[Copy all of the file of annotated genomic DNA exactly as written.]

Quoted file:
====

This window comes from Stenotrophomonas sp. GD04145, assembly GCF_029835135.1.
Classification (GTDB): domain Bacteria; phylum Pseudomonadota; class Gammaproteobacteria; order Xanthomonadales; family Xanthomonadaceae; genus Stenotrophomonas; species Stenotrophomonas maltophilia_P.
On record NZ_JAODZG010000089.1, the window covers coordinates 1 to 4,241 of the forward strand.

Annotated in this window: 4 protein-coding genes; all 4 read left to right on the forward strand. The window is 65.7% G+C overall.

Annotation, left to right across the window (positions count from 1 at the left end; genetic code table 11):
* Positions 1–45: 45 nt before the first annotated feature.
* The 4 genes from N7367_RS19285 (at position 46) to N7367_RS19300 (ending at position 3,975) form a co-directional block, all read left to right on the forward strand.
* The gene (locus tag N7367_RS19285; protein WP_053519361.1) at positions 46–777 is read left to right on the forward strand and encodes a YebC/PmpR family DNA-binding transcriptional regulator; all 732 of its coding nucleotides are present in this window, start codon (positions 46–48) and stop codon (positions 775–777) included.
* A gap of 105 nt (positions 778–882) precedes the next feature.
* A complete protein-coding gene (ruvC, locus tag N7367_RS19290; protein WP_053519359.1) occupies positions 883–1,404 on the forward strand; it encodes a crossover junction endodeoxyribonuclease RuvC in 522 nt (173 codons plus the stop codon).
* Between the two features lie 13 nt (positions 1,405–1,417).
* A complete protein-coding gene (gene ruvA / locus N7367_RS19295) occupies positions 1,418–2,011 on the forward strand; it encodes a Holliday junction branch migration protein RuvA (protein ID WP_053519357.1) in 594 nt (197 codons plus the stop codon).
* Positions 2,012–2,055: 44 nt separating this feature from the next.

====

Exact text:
This window comes from Stenotrophomonas sp. GD04145, assembly GCF_029835135.1.
Classification (GTDB): domain Bacteria; phylum Pseudomonadota; class Gammaproteobacteria; order Xanthomonadales; family Xanthomonadaceae; genus Stenotrophomonas; species Stenotrophomonas maltophilia_P.
On record NZ_JAODZG010000089.1, the window covers coordinates 1 to 4,241 of the forward strand.

Annotated in this window: 4 protein-coding genes; all 4 read left to right on the forward strand. The window is 65.7% G+C overall.

Annotation, left to right across the window (positions count from 1 at the left end; genetic code table 11):
* Positions 1–45: 45 nt before the first annotated feature.
* The 4 genes from N7367_RS19285 (at position 46) to N7367_RS19300 (ending at position 3,975) form a co-directional block, all read left to right on the forward strand.
* The gene (locus tag N7367_RS19285; protein WP_053519361.1) at positions 46–777 is read left to right on the forward strand and encodes a YebC/PmpR family DNA-binding transcriptional regulator; all 732 of its coding nucleotides are present in this window, start codon (positions 46–48) and stop codon (positions 775–777) included.
* A gap of 105 nt (positions 778–882) precedes the next feature.
* A complete protein-coding gene (ruvC, locus tag N7367_RS19290; protein WP_053519359.1) occupies positions 883–1,404 on the forward strand; it encodes a crossover junction endodeoxyribonuclease RuvC in 522 nt (173 codons plus the stop codon).
* Between the two features lie 13 nt (positions 1,405–1,417).
* A complete protein-coding gene (gene ruvA / locus N7367_RS19295) occupies positions 1,418–2,011 on the forward strand; it encodes a Holliday junction branch migration protein RuvA (protein ID WP_053519357.1) in 594 nt (197 codons plus the stop codon).
* Positions 2,012–2,055: 44 nt separating this feature from the next.